Cover picture: Rüppell´s Griffon (på svenska: Rüppells Griffongam) has a big round head, almost full of eyes.
Birds, what are they?
Just a group of reptiles, all with some very similar attributes, and
they fly. A small mammal like a mouse is confined to the area where you
find it, but a bird of similar size, like a Willow Warbler, shoots off
in the winter and crosses the Sahara. Both weigh a few grams, and both
have a head and four limbs, but the warbler can go wherever it wants,
whereas the mouse cannot.
What is it about flight, that so escapes gravity?
Birds fly very efficiently, doing little work themselves, and
gaining large amounts of energy from the atmosphere. Whether on local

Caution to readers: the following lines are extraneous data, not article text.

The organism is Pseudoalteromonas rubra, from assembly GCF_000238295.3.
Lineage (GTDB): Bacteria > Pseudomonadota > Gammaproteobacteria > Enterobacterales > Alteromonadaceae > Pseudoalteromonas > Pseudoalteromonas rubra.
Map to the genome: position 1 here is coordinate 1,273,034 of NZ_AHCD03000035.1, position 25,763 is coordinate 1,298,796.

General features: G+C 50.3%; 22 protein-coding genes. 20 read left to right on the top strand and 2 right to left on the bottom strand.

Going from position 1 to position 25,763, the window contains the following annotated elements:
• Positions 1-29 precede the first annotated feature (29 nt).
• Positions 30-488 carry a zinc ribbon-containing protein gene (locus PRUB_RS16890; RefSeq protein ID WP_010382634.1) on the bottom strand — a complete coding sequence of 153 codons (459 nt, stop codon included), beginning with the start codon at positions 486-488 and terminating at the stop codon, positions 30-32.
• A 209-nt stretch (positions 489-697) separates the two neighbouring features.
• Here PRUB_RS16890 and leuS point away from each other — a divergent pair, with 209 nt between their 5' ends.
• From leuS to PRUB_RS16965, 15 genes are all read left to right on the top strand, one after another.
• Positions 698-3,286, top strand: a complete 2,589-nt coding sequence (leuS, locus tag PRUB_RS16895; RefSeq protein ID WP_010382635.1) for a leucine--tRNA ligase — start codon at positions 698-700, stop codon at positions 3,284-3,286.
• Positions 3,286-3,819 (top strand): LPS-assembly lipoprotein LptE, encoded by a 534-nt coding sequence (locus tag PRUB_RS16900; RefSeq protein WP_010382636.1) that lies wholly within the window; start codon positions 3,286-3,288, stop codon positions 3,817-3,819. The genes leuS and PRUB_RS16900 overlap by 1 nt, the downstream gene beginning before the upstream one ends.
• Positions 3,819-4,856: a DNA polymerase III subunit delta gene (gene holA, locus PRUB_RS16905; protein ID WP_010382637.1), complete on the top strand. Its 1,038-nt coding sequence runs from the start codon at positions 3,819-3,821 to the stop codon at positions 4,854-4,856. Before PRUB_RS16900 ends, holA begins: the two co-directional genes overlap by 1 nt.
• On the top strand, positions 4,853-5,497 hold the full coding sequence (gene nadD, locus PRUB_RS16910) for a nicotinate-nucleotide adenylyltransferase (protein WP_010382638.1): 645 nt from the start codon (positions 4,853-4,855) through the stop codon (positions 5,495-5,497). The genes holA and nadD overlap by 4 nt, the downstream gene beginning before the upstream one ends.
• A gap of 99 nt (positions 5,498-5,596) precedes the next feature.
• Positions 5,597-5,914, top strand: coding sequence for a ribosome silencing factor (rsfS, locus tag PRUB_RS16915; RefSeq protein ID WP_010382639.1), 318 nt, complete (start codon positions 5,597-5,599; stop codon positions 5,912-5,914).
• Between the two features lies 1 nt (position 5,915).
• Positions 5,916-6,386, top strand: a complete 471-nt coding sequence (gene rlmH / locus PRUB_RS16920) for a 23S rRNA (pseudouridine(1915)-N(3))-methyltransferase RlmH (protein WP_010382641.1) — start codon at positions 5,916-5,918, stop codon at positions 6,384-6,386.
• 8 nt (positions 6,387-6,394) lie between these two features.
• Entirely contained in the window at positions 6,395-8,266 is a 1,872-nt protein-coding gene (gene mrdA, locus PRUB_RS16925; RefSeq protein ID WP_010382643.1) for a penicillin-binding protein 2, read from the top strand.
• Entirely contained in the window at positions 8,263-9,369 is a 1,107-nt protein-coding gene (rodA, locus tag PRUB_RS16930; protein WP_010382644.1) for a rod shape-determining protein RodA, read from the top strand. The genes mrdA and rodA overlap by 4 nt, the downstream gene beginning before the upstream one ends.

flights or migration, they have the freedom to fly anywhere they please.
It is because of this that scientists have long been fascinated with
how birds remain the ultimate aviators.
Plenty of people have wanted to be birds down the years, and some put on wings and jumped off things.
Our human understanding of flight is so short that ‘tower jumping’ is almost living memory.
Birds Never Get Lost includes reports of how bird flight
has been studied in laboratories, as well as by flying with them. It
also provides a comprehensive background of what distinguishes birds
from other flying animals, past and present, from bats to pterosaurs.
Boktitel: Birds Never Get Lost
Författare: Colin Pennycuick and Sandy Pennycuick
Etiketter: Nya böcker